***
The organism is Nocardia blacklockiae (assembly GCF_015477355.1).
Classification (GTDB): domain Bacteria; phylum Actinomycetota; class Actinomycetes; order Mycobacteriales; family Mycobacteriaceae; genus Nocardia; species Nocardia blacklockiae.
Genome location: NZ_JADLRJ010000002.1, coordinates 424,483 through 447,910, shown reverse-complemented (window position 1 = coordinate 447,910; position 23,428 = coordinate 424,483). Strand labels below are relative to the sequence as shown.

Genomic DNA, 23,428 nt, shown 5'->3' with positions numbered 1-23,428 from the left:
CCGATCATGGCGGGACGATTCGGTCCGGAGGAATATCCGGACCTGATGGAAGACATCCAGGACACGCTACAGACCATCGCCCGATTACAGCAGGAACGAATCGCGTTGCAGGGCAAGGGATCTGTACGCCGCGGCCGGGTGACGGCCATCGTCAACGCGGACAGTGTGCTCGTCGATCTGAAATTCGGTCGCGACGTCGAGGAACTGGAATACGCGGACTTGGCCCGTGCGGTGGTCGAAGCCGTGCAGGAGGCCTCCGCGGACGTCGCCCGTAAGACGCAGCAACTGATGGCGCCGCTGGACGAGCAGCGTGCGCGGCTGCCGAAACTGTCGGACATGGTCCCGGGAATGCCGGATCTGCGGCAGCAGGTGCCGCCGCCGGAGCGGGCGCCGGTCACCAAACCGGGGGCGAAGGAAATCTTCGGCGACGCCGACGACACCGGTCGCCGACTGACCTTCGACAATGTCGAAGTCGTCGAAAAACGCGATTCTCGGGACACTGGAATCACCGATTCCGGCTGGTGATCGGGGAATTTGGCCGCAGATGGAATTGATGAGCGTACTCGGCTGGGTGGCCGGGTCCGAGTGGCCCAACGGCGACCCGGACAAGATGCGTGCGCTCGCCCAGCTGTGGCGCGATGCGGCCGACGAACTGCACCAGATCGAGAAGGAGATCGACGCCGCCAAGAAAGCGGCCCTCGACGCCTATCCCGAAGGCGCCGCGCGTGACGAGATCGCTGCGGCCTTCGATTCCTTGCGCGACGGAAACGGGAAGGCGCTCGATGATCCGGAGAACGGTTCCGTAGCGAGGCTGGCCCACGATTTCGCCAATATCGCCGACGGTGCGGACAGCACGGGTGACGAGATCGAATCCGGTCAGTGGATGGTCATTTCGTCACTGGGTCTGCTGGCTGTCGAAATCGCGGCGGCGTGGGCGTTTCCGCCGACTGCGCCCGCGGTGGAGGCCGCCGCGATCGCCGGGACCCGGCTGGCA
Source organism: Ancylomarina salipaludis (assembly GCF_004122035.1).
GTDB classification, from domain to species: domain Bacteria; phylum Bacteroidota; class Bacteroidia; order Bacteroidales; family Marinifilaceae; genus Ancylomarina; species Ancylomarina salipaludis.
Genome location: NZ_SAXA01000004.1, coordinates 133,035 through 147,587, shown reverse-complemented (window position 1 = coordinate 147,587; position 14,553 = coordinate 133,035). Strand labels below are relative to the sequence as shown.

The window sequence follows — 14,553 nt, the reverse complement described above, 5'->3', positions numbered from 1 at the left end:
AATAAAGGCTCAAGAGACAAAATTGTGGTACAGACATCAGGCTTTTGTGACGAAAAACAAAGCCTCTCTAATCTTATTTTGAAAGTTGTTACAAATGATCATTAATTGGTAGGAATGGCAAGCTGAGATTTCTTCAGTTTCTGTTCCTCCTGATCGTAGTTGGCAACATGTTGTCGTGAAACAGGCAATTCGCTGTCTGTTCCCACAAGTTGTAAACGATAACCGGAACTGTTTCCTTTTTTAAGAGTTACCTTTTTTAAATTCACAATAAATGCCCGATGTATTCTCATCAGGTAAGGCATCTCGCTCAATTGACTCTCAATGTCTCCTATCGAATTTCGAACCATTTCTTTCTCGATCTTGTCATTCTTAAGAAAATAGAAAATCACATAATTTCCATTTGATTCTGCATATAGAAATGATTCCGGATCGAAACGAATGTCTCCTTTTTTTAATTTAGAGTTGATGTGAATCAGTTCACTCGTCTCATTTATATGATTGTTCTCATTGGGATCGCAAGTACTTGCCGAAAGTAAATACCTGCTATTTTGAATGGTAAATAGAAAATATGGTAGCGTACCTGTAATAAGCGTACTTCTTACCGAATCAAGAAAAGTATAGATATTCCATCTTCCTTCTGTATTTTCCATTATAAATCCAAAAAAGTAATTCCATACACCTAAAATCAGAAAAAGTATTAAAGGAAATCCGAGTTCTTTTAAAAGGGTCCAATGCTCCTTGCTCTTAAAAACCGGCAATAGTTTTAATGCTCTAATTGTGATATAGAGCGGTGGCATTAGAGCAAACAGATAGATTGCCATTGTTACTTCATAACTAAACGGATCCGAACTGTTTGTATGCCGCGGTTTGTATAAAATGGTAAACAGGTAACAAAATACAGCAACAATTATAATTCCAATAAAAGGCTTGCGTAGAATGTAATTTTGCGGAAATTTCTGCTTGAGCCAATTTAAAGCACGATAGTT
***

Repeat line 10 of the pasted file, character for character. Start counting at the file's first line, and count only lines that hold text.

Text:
AATAAAGGCTCAAGAGACAAAATTGTGGTACAGACATCAGGCTTTTGTGACGAAAAACAAAGCCTCTCTAATCTTATTTTGAAAGTTGTTACAAATGATCATTAATTGGTAGGAATGGCAAGCTGAGATTTCTTCAGTTTCTGTTCCTCCTGATCGTAGTTGGCAACATGTTGTCGTGAAACAGGCAATTCGCTGTCTGTTCCCACAAGTTGTAAACGATAACCGGAACTGTTTCCTTTTTTAAGAGTTACCTTTTTTAAATTCACAATAAATGCCCGATGTATTCTCATCAGGTAAGGCATCTCGCTCAATTGACTCTCAATGTCTCCTATCGAATTTCGAACCATTTCTTTCTCGATCTTGTCATTCTTAAGAAAATAGAAAATCACATAATTTCCATTTGATTCTGCATATAGAAATGATTCCGGATCGAAACGAATGTCTCCTTTTTTTAATTTAGAGTTGATGTGAATCAGTTCACTCGTCTCATTTATATGATTGTTCTCATTGGGATCGCAAGTACTTGCCGAAAGTAAATACCTGCTATTTTGAATGGTAAATAGAAAATATGGTAGCGTACCTGTAATAAGCGTACTTCTTACCGAATCAAGAAAAGTATAGATATTCCATCTTCCTTCTGTATTTTCCATTATAAATCCAAAAAAGTAATTCCATACACCTAAAATCAGAAAAAGTATTAAAGGAAATCCGAGTTCTTTTAAAAGGGTCCAATGCTCCTTGCTCTTAAAAACCGGCAATAGTTTTAATGCTCTAATTGTGATATAGAGCGGTGGCATTAGAGCAAACAGATAGATTGCCATTGTTACTTCATAACTAAACGGATCCGAACTGTTTGTATGCCGCGGTTTGTATAAAATGGTAAACAGGTAACAAAATACAGCAACAATTATAATTCCAATAAAAGGCTTGCGTAGAATGTAATTTTGCGGAAATTTCTGCTTGAGCCAATTTAAAGCACGATAGTT